Research Cores

General and clinical interventions are driven by the extensive groundwork of many bench scientists and translational researchers. The MIDB's scientific cores comprise numerous labs, institutes, and research centers collaborating to better the brain health of children.

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The mission of the Masonic Institute for the Developing Brain’s (MIDB) Analytics Core is to support data analytics and statistics across a broad array of research activities relevant to brain health and brain development. The Core accomplishes its mission via: 1) Consultation, 2) development of statistical methods, and 3) hands on computational work. The core also works closely with the Data Informatics Core to make developed tools and resources available to the broader community to facilitate research related to MIDB’s mission.

Community Integration and Education

Coming soon!

Global Health

Coming soon!

Human Phenotyping

The primary mission of the Measurement and Human Phenotyping (MAP) Core is to support the clinical research community. Anchoring this mission is the fundamental observation that adaptive and maladaptive functioning that define psychiatric and neurodevelopmental disorders is first and foremost determined by cognitive and behavioral assessment. The MAP core has assembled a team of experts to 1) optimize clinical, developmental, and experimental assessment of research participants; 2) train researchers on state-of-the-art and/or gold standard clinical, developmental, and experimental assessments; 3) execute clinical, developmental, and experimental assessments for research studies; 4) manage and cultivate continued expansion of research participant registries; 5) integrate and iterate with the informatics, neuroimaging, and neuromodulation cores to ensure effective synthesis across the units; and 6) establish a Biomarker Consultative Committee, constituted by key experts around campus but external to MIDB to ensure that MIDB investigators are leveraging the broader expertise of the University community as needed.


The mission of the MIDB Informatics Core is to support data acquisition, management, and interpretation needs across a broad array of research activities relevant to brain health. Our guiding principle is that significant advances in brain health can only be made by harmonizing data across multiple large data sets.

The Core accomplishes its mission via:  1) Consultation; 2) Development of standardized data acquisition, processing, harmonization, and organization methods;  3) Aggregation, integration, and dissemination of basic, applied, clinical, and pre-clinical science data for MIDB stakeholders and collaborators. The Core works closely with other University of Minnesota informatics experts and individuals specializing in research and clinical care to facilitate research related to MIDB’s mission.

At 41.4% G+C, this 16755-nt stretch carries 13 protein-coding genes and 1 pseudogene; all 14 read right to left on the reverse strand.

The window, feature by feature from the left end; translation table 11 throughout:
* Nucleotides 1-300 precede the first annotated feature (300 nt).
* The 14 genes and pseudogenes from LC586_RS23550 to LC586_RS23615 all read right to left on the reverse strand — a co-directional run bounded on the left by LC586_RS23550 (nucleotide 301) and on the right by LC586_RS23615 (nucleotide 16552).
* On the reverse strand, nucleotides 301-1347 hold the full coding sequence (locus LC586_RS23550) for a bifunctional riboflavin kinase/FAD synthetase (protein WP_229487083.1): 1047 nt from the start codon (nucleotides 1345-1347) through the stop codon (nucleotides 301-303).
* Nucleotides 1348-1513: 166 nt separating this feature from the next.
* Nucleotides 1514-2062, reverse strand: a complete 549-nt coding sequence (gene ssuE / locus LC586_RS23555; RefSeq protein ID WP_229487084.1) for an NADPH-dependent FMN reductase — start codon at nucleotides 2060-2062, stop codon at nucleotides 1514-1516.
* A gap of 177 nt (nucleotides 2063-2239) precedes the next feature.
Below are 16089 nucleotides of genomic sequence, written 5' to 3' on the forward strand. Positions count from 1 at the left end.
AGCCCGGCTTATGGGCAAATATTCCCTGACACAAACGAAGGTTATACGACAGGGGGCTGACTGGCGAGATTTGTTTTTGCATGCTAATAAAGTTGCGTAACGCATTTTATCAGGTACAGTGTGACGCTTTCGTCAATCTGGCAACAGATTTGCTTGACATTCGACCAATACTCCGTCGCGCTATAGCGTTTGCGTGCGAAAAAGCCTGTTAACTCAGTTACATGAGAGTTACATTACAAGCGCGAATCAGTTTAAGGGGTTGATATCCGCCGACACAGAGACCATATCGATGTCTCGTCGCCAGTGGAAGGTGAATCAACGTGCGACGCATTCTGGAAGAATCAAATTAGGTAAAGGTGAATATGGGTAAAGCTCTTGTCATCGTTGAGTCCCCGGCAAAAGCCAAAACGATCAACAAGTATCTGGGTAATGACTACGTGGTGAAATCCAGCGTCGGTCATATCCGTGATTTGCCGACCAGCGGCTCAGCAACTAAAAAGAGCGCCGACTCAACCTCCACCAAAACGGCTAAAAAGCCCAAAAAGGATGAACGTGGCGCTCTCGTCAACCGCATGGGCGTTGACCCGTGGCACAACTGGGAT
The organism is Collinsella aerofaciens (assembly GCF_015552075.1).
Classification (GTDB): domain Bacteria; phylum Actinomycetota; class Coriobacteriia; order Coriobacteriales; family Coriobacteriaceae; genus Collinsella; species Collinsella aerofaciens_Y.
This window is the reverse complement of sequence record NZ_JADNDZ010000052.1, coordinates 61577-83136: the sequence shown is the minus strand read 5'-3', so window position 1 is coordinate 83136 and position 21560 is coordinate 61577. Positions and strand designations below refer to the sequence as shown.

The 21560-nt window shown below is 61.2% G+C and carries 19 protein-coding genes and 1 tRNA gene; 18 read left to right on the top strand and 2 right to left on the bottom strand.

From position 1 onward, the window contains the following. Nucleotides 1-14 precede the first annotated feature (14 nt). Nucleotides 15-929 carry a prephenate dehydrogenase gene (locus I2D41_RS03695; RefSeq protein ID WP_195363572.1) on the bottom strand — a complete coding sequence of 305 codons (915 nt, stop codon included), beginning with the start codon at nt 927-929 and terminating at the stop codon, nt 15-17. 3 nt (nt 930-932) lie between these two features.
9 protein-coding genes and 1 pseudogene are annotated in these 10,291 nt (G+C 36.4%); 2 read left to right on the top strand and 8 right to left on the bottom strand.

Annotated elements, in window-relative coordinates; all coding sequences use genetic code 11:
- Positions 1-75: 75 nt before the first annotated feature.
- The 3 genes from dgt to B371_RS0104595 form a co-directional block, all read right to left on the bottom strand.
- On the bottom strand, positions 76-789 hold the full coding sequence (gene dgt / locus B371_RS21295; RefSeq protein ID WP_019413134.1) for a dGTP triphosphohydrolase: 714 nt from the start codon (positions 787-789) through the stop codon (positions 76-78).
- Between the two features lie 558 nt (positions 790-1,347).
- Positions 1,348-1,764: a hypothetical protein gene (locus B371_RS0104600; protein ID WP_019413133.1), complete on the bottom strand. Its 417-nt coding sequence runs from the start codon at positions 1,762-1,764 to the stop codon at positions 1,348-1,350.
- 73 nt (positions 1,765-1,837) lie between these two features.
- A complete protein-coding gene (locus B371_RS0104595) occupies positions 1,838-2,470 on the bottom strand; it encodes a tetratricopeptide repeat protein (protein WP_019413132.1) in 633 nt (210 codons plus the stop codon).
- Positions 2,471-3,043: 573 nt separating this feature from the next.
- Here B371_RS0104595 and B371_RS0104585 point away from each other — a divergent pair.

Coming soon!

Translational Neuroscience

The mission of the translational core is to generate new laboratory discoveries about neurodevelopment that can be rapidly and safely translated to the clinical research and clinical care delivery settings in MIDB. The members of this core are involved in the flow of scientific information from "bench to bedside" and are responsive to research agendas driven from clinical care.


The mission of Intervention Core of the Masonic Institute for the Developing Brain is to seek foundational knowledge about the developing brain and nervous system and to apply that knowledge towards integrated interventions that optimize pediatric outcomes, for a lifetime.
To support this mission, the intervention core:
1) Conducts research to advance pediatric outcomes through valuable scientific discoveries in pediatric health and care.
2) Develops novel cutting-edge interventions such as neuromodulation.
3) Promotes the experience and backgrounds of a diverse team of experts for the individual care and development of the optimal intervention for each child.

Bringing together UMN world-leading expertise

Armed with the world’s most powerful imaging technology, U experts across these disciplines are addressing early brain health from every angle:

  • bioengineering
  • biostatistics
  • brain biology
  • cellular and gene therapy
  • child psychology
  • children’s public health
  • community organizing
  • developmental neuroscience
  • neurobehavioral development
  • neuroinformatics
  • neuromodulation
  • pediatrics
  • physics
  • psychiatry
  • policy

Research Highlights